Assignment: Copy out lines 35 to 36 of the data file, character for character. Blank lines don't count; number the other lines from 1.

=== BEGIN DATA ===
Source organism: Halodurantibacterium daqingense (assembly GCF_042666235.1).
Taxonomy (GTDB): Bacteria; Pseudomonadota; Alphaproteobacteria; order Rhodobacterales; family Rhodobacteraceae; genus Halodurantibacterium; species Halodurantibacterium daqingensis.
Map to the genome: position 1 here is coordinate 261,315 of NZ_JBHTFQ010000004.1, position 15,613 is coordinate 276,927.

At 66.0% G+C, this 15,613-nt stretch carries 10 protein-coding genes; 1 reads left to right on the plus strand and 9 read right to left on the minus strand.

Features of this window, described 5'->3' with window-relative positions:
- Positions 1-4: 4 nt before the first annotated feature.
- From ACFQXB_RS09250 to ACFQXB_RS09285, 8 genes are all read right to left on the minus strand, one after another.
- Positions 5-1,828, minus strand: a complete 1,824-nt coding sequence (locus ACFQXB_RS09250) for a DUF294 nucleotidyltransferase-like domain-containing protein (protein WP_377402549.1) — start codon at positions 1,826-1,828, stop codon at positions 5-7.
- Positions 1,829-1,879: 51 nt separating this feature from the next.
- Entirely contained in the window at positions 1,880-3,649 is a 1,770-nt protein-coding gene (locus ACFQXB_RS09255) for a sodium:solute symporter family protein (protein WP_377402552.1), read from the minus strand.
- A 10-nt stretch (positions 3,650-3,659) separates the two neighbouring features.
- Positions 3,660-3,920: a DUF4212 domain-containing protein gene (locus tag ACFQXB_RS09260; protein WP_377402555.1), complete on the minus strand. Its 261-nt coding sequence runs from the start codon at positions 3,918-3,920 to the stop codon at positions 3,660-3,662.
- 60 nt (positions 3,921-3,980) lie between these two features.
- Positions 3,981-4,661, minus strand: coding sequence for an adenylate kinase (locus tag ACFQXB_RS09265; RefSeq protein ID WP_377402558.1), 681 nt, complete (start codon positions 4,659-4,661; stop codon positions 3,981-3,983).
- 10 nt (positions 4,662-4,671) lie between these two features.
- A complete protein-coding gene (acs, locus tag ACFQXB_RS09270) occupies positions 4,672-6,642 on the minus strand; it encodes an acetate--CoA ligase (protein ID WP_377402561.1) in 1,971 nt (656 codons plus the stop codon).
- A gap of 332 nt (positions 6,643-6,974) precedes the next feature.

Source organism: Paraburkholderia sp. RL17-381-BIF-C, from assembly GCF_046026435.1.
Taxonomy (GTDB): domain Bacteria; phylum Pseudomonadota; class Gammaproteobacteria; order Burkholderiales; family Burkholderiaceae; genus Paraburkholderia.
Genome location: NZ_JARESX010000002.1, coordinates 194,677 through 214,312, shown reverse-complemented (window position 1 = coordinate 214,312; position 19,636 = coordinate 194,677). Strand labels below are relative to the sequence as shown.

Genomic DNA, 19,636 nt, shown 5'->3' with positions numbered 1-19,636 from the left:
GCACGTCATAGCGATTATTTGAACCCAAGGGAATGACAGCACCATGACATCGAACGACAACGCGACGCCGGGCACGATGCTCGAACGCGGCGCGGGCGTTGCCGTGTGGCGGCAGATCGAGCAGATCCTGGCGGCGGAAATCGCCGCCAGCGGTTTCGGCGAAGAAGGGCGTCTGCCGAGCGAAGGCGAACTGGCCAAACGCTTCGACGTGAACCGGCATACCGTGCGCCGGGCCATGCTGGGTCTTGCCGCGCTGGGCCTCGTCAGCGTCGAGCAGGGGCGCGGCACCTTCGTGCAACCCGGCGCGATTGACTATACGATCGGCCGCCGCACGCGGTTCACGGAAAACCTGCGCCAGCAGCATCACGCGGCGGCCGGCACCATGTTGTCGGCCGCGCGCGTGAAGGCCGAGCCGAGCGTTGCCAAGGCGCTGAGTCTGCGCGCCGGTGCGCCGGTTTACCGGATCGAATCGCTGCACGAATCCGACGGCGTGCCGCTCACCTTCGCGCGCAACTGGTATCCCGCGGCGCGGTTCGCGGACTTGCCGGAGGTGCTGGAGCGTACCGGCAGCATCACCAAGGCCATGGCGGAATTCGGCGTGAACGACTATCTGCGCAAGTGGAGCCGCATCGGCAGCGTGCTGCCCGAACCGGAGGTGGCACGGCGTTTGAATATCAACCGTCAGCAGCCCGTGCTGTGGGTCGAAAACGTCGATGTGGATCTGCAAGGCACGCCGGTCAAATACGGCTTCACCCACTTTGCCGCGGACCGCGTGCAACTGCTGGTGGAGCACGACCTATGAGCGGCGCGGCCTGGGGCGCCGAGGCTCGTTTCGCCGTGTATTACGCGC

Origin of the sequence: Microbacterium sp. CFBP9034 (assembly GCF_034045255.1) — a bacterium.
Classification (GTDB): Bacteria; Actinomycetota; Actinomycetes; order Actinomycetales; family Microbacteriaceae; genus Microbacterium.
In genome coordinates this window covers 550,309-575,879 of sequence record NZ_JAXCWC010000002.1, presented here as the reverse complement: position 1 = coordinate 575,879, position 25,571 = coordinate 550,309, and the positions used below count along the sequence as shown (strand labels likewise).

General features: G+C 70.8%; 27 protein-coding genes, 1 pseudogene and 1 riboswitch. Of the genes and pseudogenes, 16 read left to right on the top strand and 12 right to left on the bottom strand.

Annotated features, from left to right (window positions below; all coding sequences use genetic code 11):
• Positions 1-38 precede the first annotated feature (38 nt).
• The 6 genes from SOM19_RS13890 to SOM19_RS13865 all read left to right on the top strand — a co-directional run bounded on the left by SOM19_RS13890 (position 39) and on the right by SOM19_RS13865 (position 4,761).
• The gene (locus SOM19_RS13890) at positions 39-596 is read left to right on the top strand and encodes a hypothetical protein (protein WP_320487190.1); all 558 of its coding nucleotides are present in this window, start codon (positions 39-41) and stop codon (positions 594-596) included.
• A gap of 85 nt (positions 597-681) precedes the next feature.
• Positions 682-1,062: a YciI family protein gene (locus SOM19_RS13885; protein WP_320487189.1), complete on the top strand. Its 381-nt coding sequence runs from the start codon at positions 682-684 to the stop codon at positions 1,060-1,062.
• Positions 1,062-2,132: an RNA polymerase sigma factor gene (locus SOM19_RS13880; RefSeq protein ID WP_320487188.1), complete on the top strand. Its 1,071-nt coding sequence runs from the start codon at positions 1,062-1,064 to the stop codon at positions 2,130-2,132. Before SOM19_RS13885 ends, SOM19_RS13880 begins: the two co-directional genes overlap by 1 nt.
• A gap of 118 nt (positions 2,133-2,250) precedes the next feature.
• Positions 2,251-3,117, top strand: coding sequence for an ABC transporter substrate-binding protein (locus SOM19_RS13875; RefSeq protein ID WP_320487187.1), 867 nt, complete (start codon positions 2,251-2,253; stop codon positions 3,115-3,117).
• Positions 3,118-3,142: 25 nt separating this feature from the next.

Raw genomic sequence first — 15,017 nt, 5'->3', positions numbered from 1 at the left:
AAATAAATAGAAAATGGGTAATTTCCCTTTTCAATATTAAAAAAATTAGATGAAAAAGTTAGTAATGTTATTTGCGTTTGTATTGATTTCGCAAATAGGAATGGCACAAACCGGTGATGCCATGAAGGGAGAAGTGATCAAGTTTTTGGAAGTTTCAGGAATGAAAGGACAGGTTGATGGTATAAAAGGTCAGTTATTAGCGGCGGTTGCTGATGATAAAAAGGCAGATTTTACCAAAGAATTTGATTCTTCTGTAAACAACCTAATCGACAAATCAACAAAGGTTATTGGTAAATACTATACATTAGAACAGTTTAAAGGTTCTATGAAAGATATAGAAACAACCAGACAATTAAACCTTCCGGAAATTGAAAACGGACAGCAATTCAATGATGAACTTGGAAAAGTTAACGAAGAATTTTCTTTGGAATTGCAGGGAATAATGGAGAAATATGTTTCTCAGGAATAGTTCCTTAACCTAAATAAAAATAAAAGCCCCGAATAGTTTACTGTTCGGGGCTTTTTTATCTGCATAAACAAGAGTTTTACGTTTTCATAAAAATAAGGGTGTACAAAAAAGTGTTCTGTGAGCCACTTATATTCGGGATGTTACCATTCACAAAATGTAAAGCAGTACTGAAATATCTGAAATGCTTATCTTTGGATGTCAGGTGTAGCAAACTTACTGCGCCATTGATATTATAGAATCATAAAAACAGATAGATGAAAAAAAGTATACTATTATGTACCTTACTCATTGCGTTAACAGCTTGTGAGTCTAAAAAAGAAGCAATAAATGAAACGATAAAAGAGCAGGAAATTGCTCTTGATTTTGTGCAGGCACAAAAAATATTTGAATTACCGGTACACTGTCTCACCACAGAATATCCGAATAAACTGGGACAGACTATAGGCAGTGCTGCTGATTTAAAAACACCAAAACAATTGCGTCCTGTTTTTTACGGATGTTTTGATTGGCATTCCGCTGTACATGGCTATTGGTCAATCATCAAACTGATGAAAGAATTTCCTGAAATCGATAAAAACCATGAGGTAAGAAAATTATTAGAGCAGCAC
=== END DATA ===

• Positions 2,251-3,117, top strand: coding sequence for an ABC transporter substrate-binding protein (locus SOM19_RS13875; RefSeq protein ID WP_320487187.1), 867 nt, complete (start codon positions 2,251-2,253; stop codon positions 3,115-3,117).
• Positions 3,118-3,142: 25 nt separating this feature from the next.